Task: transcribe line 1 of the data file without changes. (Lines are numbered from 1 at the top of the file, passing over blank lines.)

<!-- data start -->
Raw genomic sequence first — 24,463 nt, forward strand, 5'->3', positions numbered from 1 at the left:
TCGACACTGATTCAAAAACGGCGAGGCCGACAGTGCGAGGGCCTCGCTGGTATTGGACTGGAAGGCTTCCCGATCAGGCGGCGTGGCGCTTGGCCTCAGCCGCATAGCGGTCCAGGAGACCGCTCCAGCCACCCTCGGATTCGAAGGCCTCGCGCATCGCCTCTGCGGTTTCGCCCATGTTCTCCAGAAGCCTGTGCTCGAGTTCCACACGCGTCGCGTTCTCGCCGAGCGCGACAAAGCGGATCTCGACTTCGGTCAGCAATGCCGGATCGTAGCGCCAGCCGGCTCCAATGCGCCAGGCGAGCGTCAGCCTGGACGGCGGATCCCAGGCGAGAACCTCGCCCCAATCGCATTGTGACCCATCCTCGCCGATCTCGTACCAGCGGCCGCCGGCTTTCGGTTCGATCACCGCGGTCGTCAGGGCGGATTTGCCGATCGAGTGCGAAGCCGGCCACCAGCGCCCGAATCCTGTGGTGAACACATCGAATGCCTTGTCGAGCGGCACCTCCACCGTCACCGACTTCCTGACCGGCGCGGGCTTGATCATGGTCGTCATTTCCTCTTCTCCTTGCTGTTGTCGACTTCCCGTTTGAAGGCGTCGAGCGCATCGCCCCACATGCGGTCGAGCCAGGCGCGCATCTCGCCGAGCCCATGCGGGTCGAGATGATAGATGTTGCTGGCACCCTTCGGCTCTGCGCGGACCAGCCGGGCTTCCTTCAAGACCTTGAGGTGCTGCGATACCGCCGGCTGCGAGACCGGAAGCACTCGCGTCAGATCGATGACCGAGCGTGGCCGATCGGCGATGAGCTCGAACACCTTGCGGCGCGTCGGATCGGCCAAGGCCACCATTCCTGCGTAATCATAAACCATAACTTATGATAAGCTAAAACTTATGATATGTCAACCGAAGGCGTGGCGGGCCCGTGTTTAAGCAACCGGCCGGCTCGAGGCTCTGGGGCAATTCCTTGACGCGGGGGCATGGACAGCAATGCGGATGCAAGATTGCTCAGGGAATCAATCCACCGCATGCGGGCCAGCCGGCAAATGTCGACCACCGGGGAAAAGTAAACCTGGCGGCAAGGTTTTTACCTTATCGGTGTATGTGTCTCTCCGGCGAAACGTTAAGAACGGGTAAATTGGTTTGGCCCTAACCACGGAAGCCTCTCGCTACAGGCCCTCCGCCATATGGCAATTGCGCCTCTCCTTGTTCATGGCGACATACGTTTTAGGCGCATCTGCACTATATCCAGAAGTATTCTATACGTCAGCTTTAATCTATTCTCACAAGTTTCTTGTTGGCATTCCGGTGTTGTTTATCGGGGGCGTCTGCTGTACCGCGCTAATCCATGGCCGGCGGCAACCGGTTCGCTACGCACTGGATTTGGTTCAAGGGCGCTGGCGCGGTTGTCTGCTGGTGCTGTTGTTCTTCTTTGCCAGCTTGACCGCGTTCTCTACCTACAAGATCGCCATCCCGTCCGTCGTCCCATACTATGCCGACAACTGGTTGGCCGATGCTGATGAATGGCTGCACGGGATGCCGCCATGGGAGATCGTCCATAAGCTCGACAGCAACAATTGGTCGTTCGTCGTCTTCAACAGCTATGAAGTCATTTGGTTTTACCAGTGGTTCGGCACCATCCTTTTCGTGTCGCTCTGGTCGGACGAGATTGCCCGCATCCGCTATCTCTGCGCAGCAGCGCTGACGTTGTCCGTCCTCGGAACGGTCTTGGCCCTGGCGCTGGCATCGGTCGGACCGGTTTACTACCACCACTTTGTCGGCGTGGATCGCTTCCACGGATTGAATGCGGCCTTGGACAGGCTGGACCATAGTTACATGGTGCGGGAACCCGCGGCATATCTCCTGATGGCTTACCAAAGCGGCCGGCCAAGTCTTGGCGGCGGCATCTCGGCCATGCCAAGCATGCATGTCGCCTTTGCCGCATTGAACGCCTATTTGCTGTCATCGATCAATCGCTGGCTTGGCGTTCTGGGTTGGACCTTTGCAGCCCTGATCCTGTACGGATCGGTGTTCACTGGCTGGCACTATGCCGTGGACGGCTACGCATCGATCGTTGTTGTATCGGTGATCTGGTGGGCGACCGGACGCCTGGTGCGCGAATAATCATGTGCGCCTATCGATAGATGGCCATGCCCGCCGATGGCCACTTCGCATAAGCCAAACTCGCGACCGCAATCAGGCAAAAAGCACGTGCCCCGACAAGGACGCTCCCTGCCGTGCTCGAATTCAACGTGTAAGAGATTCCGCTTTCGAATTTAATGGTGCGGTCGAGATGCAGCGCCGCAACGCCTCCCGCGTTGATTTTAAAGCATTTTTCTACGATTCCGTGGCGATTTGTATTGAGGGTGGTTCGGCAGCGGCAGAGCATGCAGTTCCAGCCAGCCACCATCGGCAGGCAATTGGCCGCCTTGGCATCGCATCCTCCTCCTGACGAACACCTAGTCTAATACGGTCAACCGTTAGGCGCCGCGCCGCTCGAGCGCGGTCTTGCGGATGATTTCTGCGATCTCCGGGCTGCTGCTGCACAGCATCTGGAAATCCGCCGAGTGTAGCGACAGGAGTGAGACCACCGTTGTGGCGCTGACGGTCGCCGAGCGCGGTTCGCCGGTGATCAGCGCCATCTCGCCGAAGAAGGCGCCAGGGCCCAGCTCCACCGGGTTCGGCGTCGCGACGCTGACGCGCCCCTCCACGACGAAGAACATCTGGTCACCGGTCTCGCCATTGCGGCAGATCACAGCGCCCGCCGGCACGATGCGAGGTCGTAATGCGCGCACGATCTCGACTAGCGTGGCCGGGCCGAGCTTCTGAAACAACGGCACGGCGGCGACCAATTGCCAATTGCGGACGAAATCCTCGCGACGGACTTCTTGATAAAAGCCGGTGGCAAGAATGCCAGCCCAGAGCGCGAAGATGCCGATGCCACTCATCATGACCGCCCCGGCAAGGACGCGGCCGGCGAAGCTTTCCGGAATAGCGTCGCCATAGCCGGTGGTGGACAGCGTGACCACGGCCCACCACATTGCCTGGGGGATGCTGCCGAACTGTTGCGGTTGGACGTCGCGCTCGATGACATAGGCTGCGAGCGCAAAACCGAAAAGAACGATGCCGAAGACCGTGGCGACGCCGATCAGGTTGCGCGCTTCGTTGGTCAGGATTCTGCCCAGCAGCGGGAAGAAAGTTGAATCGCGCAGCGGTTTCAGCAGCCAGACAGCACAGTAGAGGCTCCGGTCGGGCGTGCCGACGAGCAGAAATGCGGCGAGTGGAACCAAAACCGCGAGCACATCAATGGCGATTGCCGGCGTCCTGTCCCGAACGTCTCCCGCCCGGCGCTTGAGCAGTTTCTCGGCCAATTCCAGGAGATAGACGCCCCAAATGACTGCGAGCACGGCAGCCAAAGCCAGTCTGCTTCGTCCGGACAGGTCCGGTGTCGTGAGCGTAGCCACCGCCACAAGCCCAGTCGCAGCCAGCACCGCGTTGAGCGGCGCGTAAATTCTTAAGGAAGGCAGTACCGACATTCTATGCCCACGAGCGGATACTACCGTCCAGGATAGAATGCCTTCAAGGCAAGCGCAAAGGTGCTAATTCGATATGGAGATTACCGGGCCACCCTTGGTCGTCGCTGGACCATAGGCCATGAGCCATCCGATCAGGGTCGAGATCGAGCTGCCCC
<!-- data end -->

Raw genomic sequence first — 24,463 nt, forward strand, 5'->3', positions numbered from 1 at the left: